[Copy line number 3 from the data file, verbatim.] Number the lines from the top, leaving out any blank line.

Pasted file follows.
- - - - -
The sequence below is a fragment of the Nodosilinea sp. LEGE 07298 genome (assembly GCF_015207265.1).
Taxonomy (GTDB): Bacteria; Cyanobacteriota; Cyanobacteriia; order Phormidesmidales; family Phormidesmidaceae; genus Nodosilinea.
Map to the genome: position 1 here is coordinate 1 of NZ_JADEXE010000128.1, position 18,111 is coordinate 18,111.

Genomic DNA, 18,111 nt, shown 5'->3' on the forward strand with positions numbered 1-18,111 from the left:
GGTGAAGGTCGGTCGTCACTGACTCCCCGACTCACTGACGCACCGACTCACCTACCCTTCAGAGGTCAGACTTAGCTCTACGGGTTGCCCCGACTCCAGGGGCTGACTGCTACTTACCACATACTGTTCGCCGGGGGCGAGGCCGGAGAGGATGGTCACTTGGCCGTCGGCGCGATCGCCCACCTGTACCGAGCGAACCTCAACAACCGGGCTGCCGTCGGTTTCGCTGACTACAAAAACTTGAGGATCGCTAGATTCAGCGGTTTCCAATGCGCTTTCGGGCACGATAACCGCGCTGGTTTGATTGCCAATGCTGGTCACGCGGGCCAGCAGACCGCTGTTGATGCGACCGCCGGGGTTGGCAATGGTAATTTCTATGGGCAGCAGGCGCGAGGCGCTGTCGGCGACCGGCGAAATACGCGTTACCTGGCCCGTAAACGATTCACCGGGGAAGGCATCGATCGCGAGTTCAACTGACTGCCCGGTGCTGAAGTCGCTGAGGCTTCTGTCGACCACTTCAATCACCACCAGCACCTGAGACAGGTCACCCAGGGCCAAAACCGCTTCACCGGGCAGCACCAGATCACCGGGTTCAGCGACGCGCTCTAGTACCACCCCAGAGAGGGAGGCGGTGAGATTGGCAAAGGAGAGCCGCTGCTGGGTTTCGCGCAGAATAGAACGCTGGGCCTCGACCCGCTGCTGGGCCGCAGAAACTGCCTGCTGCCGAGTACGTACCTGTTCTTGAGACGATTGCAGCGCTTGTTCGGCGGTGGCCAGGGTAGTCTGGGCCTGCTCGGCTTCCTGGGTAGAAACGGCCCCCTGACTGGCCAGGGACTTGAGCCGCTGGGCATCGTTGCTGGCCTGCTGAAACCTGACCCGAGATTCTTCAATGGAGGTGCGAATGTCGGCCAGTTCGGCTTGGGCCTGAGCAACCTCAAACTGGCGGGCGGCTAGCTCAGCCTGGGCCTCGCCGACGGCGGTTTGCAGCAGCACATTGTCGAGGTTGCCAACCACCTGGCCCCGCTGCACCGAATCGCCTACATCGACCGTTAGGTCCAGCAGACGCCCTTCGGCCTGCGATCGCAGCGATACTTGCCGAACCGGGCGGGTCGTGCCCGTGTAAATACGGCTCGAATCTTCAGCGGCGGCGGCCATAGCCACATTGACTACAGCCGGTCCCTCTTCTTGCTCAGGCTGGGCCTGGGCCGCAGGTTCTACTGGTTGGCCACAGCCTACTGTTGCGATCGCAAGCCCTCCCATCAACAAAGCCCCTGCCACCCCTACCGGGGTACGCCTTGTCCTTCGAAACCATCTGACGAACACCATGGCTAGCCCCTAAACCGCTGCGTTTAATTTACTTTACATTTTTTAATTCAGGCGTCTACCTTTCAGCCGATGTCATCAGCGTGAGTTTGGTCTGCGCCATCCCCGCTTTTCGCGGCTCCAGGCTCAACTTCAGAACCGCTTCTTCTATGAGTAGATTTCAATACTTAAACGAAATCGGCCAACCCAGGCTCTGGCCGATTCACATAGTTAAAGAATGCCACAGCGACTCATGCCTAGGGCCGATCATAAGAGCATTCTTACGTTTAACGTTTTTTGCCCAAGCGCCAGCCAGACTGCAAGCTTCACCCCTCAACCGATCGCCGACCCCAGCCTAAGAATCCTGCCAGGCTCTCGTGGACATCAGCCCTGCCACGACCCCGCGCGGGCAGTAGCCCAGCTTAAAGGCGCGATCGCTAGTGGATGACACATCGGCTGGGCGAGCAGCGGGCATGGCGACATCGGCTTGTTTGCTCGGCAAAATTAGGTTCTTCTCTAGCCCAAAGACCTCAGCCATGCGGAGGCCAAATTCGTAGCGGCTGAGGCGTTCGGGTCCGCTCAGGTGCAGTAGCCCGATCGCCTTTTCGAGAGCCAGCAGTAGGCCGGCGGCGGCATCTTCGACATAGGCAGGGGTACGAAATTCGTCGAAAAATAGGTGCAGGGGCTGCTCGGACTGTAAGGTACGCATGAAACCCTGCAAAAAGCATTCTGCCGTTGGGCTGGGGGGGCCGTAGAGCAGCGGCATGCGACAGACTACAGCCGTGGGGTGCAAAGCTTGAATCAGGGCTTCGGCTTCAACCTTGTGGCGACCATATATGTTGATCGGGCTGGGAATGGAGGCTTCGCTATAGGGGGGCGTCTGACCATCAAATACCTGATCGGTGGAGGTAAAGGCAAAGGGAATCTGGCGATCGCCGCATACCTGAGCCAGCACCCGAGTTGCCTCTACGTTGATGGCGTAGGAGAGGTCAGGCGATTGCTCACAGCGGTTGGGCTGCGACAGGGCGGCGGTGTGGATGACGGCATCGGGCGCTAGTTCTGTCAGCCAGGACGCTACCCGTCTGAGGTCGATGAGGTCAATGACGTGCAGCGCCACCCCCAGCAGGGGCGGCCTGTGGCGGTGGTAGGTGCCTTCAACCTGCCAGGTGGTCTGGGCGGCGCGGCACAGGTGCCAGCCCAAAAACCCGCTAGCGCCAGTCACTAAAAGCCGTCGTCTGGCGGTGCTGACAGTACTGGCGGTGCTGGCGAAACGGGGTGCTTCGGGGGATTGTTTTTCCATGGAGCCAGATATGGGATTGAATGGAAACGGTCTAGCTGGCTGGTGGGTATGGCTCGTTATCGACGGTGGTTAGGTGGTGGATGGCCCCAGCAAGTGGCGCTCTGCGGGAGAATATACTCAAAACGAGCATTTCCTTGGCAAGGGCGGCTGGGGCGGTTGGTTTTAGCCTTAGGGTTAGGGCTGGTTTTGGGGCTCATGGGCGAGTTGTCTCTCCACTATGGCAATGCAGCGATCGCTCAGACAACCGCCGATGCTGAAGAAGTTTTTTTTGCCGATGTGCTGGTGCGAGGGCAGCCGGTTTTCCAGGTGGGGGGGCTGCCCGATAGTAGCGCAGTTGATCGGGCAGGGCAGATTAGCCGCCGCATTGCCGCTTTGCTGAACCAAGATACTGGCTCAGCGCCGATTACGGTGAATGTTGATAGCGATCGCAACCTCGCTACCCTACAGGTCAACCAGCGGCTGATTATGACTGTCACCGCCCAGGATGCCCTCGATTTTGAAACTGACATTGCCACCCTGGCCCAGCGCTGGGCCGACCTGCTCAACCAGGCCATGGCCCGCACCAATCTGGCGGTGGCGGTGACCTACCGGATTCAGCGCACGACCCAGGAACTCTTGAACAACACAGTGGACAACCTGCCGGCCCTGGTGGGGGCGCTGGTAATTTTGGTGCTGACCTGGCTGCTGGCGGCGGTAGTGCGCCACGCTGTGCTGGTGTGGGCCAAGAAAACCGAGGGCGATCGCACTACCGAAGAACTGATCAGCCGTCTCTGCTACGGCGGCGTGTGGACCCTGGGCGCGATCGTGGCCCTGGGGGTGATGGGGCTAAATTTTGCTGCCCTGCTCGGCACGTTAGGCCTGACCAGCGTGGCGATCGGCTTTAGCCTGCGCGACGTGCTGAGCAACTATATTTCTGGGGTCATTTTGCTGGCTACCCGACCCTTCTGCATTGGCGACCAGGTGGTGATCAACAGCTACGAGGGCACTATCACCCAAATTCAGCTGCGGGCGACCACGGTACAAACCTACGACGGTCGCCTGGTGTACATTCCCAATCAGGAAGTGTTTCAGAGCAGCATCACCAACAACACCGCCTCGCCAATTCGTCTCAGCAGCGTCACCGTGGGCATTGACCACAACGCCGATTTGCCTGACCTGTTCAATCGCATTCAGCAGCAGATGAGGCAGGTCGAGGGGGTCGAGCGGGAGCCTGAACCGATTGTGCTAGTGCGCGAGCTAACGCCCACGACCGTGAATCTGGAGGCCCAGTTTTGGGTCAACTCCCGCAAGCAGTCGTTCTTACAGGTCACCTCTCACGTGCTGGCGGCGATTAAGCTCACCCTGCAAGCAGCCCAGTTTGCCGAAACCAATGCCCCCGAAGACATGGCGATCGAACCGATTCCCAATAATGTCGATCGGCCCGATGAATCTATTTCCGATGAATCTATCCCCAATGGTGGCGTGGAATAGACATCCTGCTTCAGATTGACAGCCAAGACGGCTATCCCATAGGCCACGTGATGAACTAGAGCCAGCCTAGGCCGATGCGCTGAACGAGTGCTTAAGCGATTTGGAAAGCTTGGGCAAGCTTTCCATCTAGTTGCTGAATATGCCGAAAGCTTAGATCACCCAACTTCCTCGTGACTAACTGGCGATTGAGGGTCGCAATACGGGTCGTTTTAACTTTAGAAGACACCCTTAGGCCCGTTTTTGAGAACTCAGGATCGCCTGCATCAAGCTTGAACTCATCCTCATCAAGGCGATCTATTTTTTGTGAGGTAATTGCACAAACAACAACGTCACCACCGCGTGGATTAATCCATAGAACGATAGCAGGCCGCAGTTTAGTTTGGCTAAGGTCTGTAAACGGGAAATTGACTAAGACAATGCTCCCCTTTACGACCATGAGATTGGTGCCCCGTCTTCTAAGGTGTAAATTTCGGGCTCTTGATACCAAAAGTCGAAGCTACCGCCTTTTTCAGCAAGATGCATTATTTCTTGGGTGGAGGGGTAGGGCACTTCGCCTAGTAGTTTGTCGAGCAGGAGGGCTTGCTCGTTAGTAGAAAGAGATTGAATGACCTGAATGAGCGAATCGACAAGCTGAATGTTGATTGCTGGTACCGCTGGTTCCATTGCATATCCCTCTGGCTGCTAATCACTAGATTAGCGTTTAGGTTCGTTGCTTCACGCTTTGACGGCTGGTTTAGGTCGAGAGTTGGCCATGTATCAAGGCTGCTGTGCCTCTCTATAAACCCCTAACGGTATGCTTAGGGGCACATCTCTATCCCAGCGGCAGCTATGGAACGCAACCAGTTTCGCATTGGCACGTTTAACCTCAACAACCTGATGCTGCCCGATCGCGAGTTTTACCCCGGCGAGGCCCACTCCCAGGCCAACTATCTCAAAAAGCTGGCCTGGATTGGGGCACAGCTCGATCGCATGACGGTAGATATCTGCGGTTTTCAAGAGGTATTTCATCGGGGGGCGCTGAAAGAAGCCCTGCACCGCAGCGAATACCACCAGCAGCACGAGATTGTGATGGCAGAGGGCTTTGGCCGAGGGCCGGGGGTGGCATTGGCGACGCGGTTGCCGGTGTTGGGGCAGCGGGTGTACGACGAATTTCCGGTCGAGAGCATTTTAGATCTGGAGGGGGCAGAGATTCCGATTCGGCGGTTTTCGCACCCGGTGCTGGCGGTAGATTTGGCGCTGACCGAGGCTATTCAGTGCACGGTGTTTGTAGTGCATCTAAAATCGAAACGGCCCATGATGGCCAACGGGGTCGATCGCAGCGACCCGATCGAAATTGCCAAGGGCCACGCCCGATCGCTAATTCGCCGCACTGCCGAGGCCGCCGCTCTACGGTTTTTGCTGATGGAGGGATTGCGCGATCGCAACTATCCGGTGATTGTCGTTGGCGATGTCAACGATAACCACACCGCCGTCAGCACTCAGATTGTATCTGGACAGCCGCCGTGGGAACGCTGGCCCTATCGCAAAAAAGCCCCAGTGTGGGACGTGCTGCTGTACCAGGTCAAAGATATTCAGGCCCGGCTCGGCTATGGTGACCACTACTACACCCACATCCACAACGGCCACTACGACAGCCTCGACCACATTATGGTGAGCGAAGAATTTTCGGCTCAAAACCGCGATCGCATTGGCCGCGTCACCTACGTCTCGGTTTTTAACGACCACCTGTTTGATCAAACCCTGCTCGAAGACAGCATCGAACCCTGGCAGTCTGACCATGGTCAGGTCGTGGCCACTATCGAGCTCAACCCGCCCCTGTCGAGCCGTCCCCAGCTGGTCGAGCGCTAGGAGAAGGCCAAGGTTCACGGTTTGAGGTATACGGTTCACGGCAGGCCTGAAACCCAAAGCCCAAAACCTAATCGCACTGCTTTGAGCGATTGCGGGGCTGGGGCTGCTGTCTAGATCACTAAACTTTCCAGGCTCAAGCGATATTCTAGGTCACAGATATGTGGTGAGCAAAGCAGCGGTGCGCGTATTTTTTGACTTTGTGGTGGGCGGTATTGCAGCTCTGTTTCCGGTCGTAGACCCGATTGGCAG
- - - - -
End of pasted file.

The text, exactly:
Map to the genome: position 1 here is coordinate 1 of NZ_JADEXE010000128.1, position 18,111 is coordinate 18,111.